As an attempt to reduce smoking and its associated health costs, the Australian government will later this year mandate that all tobacco products be sold in uniformly plain green packaging, with the most prominent aspect of the packaging being a series of graphic health warnings. Debates have raged for months on the wisdom of this measure, but this debate ignores a much subtler, more powerful, cultural dynamic underpinning the consumption of cigarettes.
In volume one of his Das Kapital, Karl Marx observed that industrialised societies have become marked by what he termed “commodity fetishism”. In a landscape where everything is turned into a thing for exchange for profit, commodities have become fetishised and perceived to have a life of their own, a value that independent of their material structure or the processes that created them. Thinkers in the tradition of the Frankfurt School have taken this analysis a step further. Whilst in the 19th century a commodity was seen as being an independent entity with an independent value of its own marked by a dollar sign, the commodity has in the 20th century acquired the capacity convey stories to their consumers.
The problem this narrativisation of commodities creates was highlighted by Conor Sweeney of the John Paul II Institute for Marriage and Family
in Melbourne, who used the example of cigarettes, which really came to common usage after they became mass produced in the First World War as a means to deliver a quick tabacco hit to soldiers caught up in the main business of fighting. The smoke, Sweeney noted, became associated with an ideal situation in war time, the escape from the grind of killing, the “as good as it gets” moment that the soldier longed for. We, living long after the two World Wars, still have a similar association with the smoke. Smoking for the smoker is linked with leisure, a moment of communion with other smokers, the achievement of a goal, and the list goes on.
This can just as easily apply to other commodities, but the problem exemplified by the cigarette is twofold. First, the story is not inherent in the commodity itself but has been injected into the commodity by powerful commercial players who have an interest in selling the commodity for profit. Given its capacity to drench the social landscape with advertising and the domination of that landscape by the shopping mall, there exists a massive power assymetry between the producer of the commodity and its consumer. More often than not, the dice is loaded squarely in favour of the commercial player.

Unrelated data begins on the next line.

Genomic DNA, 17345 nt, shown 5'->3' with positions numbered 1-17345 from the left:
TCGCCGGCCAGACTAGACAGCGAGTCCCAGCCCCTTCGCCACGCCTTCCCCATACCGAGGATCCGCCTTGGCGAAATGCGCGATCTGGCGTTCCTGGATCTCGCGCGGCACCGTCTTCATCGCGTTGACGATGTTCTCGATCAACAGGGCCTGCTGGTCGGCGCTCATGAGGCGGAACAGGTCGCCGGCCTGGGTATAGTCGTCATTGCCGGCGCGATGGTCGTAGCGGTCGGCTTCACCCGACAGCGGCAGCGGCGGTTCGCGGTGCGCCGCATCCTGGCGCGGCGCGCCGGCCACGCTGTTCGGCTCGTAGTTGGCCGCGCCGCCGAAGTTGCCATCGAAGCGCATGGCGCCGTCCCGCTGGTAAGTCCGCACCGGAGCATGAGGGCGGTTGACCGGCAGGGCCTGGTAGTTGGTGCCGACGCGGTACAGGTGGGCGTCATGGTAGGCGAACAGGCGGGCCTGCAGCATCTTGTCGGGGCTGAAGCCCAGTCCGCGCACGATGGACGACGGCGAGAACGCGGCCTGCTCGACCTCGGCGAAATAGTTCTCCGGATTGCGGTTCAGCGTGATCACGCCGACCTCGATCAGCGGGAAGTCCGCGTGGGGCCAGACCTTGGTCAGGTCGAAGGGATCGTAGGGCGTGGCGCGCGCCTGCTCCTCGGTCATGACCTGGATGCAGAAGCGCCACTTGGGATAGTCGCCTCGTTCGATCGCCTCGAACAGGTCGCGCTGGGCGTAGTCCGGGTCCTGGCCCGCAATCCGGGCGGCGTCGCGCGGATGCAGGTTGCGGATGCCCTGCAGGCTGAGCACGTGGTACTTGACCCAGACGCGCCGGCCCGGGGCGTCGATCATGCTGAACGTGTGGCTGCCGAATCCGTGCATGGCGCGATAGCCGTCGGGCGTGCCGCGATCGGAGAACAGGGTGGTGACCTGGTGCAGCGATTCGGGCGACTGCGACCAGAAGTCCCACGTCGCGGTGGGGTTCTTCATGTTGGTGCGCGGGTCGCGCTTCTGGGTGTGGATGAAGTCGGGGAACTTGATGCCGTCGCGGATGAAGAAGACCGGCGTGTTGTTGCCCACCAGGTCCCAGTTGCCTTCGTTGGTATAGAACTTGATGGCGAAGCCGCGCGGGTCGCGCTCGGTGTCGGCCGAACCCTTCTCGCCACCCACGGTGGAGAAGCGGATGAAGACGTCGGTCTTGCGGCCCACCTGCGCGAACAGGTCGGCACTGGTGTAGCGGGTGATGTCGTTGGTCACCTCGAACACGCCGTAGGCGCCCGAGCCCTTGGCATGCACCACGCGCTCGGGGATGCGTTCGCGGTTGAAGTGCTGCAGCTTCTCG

The second aspect of this problem is more subtle, and is coupled by another problem of the loss of a central organic binding narrative within Western culture more broadly, and within the lives of each individual more specifically. When a central cultural narrative is either ignored or expunged, cultures or persons will clamour to find some alternative – any alternative – and the multiplicity of commercial players with their array of commodities on sale would are more than willing to provide that alternative for you, provided you fork out the cash to buy their product.
The result is a tragic culture constituted by a multiplicity of narratives with nothing in common to haromise them. Individuals become fragmented as they slowly meld with the collages of narratives conveyed by the differing products they consume. What compounds the tragedy is the fact that many of these essentially manufactured narratives, because they are essentially manufactured, will not even address the consumer’s need for a fulfilling and sustaining narrative. Indeed, the narrative of the commodity is deliberately designed not to provide that fulfilling narrative, leaving a gap that the consumer thinks could be filled when he moves onto the next act of consumption.
Thus, the government’s measure to curb consumption by mandating uniform packaging may work as a short term deterrent by removing the narrative capacities of a cigarette’s packaging, but it removes only an aspect of the cigarettes narrative producing capacities (think of the number of other ways cigarettes are glorified in our entertainment forms). Furthermore, the measure ignores the larger cultural malaise – that of the lack of a harmonising narrative – that drives people to commodities like cigarettes in the first place.
If the above analysis is true, then the Church’s contribution to the antidote is not so much to “lay down the law” with the culture, but to offer to that culture the narrative embodied in the life of Christ, as a harmonising narrative that gives to the culture a “life to the full” (John 10:10). This is so because the narrative is not manufactured by industrial players and foisted upon hapless human recipients, but by the one who not only created but assumed the human condition.